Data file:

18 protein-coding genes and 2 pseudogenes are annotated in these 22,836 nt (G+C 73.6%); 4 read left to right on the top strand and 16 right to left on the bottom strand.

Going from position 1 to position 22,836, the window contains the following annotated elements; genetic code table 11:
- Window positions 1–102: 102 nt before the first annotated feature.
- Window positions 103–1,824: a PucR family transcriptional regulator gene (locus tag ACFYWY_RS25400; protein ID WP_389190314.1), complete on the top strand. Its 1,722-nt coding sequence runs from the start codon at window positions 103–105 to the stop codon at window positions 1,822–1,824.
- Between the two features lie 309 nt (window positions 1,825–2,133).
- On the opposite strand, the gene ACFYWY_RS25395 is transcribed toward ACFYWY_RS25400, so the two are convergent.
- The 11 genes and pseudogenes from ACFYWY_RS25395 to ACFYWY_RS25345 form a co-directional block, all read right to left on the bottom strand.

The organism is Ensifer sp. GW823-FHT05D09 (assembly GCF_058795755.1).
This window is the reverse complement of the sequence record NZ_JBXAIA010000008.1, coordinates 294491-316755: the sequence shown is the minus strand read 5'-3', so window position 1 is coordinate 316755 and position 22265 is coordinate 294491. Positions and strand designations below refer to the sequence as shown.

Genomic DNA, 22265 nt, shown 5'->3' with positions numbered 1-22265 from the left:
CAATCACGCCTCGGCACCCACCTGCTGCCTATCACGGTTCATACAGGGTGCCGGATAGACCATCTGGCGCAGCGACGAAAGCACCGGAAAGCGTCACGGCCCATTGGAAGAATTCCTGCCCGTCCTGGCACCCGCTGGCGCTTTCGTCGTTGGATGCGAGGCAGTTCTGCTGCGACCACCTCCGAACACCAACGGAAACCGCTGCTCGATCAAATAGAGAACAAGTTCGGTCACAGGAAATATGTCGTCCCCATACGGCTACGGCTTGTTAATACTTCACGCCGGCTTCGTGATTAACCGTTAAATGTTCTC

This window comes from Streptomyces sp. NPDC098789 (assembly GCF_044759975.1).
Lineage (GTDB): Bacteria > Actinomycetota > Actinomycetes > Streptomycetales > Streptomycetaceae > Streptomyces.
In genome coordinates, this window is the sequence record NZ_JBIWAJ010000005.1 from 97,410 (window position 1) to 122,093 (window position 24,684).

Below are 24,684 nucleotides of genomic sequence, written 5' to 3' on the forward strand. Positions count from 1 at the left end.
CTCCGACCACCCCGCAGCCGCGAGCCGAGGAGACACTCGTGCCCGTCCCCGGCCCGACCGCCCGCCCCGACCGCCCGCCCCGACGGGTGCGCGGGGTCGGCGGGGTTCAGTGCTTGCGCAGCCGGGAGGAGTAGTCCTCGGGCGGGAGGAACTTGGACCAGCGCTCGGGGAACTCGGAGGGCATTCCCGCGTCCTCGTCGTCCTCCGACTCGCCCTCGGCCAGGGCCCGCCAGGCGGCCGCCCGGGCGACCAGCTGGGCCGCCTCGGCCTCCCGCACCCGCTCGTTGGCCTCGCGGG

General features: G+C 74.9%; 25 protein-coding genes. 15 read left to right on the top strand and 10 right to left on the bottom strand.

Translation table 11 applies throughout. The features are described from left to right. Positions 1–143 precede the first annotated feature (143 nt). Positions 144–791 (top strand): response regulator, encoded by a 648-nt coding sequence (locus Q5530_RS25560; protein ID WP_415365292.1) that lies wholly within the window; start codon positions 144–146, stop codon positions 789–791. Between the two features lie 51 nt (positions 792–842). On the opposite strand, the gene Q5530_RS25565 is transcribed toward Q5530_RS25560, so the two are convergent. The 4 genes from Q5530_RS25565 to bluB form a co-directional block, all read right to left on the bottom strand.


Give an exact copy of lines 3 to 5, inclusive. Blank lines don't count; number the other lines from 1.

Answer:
- Window positions 1–102: 102 nt before the first annotated feature.
- Window positions 103–1,824: a PucR family transcriptional regulator gene (locus tag ACFYWY_RS25400; protein ID WP_389190314.1), complete on the top strand. Its 1,722-nt coding sequence runs from the start codon at window positions 103–105 to the stop codon at window positions 1,822–1,824.
- Between the two features lie 309 nt (window positions 1,825–2,133).